During this time, Lawson also had taken to touring the local lecture circuit as a phony Russian science professor named Miechyslav Dombroyan [see photo at right], who raved about UFO sightings, government cover-ups, and spouted anti-American sentiments--all in an effort to shock the local community into the realities of political and civic complacency (and also just to have some fun and pull a fast one on his unsuspecting audiences). It was a welcomed chance to work on his accents and acting skills. Most audience members didn't realize his act was only a joke until the very end, when he'd pull off his fake beard and mustache, reveal his true identity, and explain the lesson he was trying to convey with his spirited (and often alarming) performance. In fact, one of these outrageous hoax appearances in front of the Ohio Jaycees at a Holiday Inn in 1962, even made the local Cleveland papers, where the ruse was reported and the identity of the Mad Russian, Dombroyan, was finally revealed to be local radio and TV man, Lawson Deming. Once audiences realized it was all a joke meant to educate and entertain, of course, they would laugh with relief and surprise.

The move to Detroit
In 1965 (when KYW-TV was sold), NBC informed the Woodrow crew that they weren't interested in doing children's shows any longer, so the show was no longer needed. According to Deming, one of the last places they wanted to go was Detroit, but they wanted to continue the show (and keep working), so they wound up there in late 1966 on a three-year contract with TV2 (WJBK). Woodrow the Woodsman would continue on Detroit television from 1966 to 1970 (soon Sir Graves himself would even call in to the show now and then to remind kids to watch his program on Saturdays on TV2!). They began taping Woodrow at WJBK the last week in 1966.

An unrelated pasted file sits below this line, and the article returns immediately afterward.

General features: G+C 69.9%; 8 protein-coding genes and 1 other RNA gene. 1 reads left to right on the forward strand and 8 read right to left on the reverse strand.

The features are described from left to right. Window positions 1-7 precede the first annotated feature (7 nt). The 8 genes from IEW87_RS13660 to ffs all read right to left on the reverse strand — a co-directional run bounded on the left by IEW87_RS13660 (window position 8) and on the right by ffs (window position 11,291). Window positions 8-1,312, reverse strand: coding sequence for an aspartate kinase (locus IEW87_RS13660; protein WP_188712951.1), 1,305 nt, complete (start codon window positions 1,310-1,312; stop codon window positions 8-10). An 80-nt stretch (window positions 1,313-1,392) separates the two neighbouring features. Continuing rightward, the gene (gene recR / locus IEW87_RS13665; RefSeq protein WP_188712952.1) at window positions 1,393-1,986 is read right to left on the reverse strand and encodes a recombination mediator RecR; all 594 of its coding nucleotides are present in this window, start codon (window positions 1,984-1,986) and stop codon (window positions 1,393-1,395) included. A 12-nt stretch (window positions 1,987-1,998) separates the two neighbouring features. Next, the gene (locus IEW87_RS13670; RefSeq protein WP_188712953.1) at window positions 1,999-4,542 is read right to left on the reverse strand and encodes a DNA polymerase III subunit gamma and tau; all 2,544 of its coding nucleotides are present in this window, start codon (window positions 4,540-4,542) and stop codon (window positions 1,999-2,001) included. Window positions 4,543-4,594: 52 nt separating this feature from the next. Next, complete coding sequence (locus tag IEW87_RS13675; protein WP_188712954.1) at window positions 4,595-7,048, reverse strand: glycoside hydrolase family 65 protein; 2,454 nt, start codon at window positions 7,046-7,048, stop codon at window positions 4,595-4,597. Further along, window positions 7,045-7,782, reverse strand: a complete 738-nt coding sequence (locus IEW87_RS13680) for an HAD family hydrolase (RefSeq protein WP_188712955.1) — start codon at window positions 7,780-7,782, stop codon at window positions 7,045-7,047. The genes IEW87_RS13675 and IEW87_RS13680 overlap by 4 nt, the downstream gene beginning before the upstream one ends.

As fate would have it, about a year earlier, TV2 had lost their popular local horror movie host, Morgus the Magnificent (played by Sid Noel), who had emceed their Friday night 11:30 horror movie slot under the title Morgus Presents!. Now they were in the market for another weekend monster movie host. So about two weeks after Woodrow began taping at WJBK, the station approached Lawson about playing a horror movie host for their Saturday afternoon monster movie slot. The initial plan was actually to call this new host "Ghoulardi", but because that name was already being used in Cleveland by Ernie Anderson (also a former Cleveland co-worker of Deming's), Lawson suggested that he create his own character himself. They agreed and told him to go ahead and come up with a character and show outline. Thus, the "Sir Graves Big Show" (as it was originally titled when it launched soonafter) was officially born in early 1967.